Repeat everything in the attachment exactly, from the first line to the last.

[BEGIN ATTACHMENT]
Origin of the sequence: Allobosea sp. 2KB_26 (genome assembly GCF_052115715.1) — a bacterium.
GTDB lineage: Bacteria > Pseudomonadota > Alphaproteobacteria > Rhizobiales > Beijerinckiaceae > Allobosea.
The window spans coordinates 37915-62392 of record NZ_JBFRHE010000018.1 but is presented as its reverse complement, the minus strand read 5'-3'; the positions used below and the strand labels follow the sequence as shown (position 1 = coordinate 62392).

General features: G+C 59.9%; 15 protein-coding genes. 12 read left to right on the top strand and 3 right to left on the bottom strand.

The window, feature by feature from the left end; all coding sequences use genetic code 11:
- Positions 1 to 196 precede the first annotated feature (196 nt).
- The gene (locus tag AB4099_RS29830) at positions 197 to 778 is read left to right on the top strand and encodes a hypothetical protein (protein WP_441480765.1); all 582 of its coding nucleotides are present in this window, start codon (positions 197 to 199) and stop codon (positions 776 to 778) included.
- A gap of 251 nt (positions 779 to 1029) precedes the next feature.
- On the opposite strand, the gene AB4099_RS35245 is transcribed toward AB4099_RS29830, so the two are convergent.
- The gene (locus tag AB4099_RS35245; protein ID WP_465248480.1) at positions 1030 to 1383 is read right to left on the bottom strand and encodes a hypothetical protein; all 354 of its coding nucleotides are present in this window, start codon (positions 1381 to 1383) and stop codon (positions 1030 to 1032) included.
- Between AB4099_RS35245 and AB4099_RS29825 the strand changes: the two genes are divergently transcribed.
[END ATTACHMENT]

Origin of the sequence: Allobosea sp. 2KB_26 (genome assembly GCF_052115715.1) — a bacterium.
GTDB lineage: Bacteria > Pseudomonadota > Alphaproteobacteria > Rhizobiales > Beijerinckiaceae > Allobosea.
The window spans coordinates 37915-62392 of record NZ_JBFRHE010000018.1 but is presented as its reverse complement, the minus strand read 5'-3'; the positions used below and the strand labels follow the sequence as shown (position 1 = coordinate 62392).

General features: G+C 59.9%; 15 protein-coding genes. 12 read left to right on the top strand and 3 right to left on the bottom strand.

The window, feature by feature from the left end; all coding sequences use genetic code 11:
- Positions 1 to 196 precede the first annotated feature (196 nt).
- The gene (locus tag AB4099_RS29830) at positions 197 to 778 is read left to right on the top strand and encodes a hypothetical protein (protein WP_441480765.1); all 582 of its coding nucleotides are present in this window, start codon (positions 197 to 199) and stop codon (positions 776 to 778) included.
- A gap of 251 nt (positions 779 to 1029) precedes the next feature.
- On the opposite strand, the gene AB4099_RS35245 is transcribed toward AB4099_RS29830, so the two are convergent.
- The gene (locus tag AB4099_RS35245; protein ID WP_465248480.1) at positions 1030 to 1383 is read right to left on the bottom strand and encodes a hypothetical protein; all 354 of its coding nucleotides are present in this window, start codon (positions 1381 to 1383) and stop codon (positions 1030 to 1032) included.
- Between AB4099_RS35245 and AB4099_RS29825 the strand changes: the two genes are divergently transcribed.